It took seven days but by 6:30, Sept. 5, both Steve Braun and Matthew McComb of Matrix Solutions Inc. heaved sighs of relief when Perth council unanimously agreed to pass the budget deviation in the amount of $23,962 to hire their firm as project managers for the Rocky Ramp Phase II project.
The motion came to council Aug. 29 with a presentation of how the second phase of the Tay River restoration/preservation could be handled. That night, neither council members nor those members of the public attending council, were very laudatory in their comments about Phase I. Undeterred, Braun and McComb agreed to a site meeting at the Rocky Ramps a week later to look at the configuration of the river, the rocks, the step ledges, talk about fish spawning and river vegetation, and explain, or allay, actions and fears before proceeding to the next phase.
About 25 people met at Rocky Ramp I at the walk-over bridge across the little Tay, along with the two men and council members on Sept. 5. Braun and McComb willingly answered questions and agreed there could be some modification to the ramp extending under and beyond the bridge. “We can form the ramp differently if we are able to do that,” Braun said. Some questioned that the river flow seemed more like 30 per cent coming down the little Tay rather than the 20 per cent Braun discussed in his initial presentation.
He agreed, saying residents might be seeing less water than they have before but the design criteria they were given was an 80/20 split and they had achieved that. He added quickly that there were some changes that could be made, as in shaping, vegetation plants and grade. But, he said, “we can’t lose the function. The dam used to be straight up,” he said, gesturing and describing with his hands. “Now it’s turned on its side,” he went on, turning his hands flat. Someone questioned why plant more vegetation when there is more than enough there. It’s happening naturally, Braun said. “That’s the intention.”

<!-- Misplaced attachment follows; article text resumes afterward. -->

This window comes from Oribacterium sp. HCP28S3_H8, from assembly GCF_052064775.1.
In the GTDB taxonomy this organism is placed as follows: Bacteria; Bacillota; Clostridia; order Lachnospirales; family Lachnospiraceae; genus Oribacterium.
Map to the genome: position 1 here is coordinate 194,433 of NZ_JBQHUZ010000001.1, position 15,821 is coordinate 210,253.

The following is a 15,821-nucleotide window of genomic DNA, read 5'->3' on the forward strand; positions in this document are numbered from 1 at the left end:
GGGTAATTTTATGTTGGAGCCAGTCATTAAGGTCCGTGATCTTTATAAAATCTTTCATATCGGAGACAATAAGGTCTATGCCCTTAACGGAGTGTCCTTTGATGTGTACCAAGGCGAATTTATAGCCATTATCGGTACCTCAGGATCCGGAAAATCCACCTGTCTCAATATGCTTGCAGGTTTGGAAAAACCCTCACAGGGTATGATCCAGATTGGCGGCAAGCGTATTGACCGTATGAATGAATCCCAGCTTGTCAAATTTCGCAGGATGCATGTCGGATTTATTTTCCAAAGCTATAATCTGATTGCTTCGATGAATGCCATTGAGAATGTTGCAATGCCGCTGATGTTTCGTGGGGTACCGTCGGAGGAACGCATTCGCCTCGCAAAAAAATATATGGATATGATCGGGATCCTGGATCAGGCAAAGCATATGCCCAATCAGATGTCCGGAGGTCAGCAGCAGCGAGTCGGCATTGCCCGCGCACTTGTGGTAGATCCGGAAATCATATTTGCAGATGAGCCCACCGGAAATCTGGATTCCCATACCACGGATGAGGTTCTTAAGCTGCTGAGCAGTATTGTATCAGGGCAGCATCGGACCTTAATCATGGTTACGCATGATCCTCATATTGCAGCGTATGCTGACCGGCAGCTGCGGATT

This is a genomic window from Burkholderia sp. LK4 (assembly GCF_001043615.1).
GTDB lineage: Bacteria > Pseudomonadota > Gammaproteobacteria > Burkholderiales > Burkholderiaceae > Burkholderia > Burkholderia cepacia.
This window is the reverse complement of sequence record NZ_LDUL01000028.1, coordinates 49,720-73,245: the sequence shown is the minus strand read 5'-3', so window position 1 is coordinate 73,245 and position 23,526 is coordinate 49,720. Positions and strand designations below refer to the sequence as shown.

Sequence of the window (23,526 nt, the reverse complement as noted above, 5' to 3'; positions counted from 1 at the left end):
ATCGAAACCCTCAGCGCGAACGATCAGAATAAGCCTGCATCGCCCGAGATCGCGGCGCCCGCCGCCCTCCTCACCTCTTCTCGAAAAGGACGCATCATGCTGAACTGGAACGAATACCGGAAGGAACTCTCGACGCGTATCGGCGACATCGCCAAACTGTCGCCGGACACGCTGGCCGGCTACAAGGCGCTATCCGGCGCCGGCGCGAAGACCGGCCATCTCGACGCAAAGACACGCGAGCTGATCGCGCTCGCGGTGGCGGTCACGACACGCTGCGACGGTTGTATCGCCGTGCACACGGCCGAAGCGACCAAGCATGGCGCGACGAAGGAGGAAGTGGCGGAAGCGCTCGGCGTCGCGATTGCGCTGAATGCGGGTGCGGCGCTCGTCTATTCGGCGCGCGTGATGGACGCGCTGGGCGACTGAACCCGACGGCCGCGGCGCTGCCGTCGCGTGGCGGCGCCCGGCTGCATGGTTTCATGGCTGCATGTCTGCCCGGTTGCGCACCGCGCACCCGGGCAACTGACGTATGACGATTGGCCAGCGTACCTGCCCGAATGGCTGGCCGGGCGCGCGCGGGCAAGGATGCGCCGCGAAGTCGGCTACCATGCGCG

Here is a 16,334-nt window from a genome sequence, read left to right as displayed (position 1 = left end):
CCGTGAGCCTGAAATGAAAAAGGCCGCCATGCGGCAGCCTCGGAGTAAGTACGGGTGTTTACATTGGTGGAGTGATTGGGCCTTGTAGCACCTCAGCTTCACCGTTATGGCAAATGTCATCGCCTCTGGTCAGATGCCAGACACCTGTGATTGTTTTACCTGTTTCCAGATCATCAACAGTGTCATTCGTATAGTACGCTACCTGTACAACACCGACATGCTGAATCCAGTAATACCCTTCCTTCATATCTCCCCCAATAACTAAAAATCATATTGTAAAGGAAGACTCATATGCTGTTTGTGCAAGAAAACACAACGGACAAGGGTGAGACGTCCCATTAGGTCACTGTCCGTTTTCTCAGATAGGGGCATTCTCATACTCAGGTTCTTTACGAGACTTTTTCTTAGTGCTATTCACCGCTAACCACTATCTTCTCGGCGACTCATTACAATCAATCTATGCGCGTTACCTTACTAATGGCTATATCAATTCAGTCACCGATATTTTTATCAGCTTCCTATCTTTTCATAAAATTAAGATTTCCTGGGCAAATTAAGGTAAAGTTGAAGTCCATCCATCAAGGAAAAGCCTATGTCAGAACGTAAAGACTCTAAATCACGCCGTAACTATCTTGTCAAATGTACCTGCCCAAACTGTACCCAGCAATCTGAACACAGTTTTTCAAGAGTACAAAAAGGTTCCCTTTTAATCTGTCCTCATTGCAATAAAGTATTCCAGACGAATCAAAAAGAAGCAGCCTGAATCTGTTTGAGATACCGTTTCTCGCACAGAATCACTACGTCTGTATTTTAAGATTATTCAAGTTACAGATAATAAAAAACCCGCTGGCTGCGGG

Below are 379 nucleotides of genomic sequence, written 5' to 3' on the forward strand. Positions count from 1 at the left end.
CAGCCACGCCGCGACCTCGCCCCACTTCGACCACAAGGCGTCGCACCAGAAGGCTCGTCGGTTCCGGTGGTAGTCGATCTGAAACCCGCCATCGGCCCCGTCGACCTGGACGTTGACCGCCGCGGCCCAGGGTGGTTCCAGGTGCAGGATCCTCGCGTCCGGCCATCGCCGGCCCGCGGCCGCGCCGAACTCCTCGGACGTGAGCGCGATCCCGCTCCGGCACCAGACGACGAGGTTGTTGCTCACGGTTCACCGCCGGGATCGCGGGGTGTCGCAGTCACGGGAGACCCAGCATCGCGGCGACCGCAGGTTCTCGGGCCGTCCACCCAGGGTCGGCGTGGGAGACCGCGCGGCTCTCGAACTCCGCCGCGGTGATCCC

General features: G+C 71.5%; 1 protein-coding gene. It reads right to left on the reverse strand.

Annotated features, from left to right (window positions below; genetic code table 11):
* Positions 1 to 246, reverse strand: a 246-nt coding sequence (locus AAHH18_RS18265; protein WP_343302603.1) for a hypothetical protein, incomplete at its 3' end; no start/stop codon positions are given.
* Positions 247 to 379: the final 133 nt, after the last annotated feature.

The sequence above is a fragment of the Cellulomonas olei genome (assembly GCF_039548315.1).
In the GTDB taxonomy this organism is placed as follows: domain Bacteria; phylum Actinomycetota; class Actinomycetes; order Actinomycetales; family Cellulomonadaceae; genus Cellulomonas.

Councillor Judy Brown summed up the difficulty. It comes down to “functionality versus aesthetics,” she said. Braun agreed. He wondered if there had been a miscommunication when listening to residents’ concerns about an “overkill on rock.”
He said there was certainly the possibility of moving some of the rock “but we have to ensure your properties are not in danger. We have to accommodate low [river] flows as well as monster flows. We’ve heard the message loud and clear – take as much out as we can while maintaining functionality.”
Braun said the company would be conducting a survey of the river on today — Sept. 6 — to get a better idea of how much rock could be removed.
A short time later, the site-meeting group met on the other side of the river along Harvey Street to view what would become Rocky Ramp II. A small boat tied to a small wharf would have a tough time making it into the river-proper through the plant vegetation. “Some of this vegetation will be scooped out and put on the other side of the river; some of it will stay here,’ Braun said. He promised to give homeowners details on what vegetation would be going in there. He further described the curving line of the new river bank.
The present dam “will be deconstructed.” The rock inside the crib structure of the dam will be moved and the crib itself removed as much of the wood is deteriorating, McComb explained. The crest of Rocky Ramp II will be about five metres beyond the present crest, Braun said, adding there will be some exposed rock. “We can’t build a flat Rocky Ramp.”
The work is expected to take six weeks or more, depending on weather and/or flood, and work is expected to start within two weeks.
The council meeting following the Rocky Ramp site meeting was short and to-the-point. The budget deviation was carried unanimously, councillors spoke in favour of the company, agreeing that this was a work in progress and if portions needed tweaking, that could be done.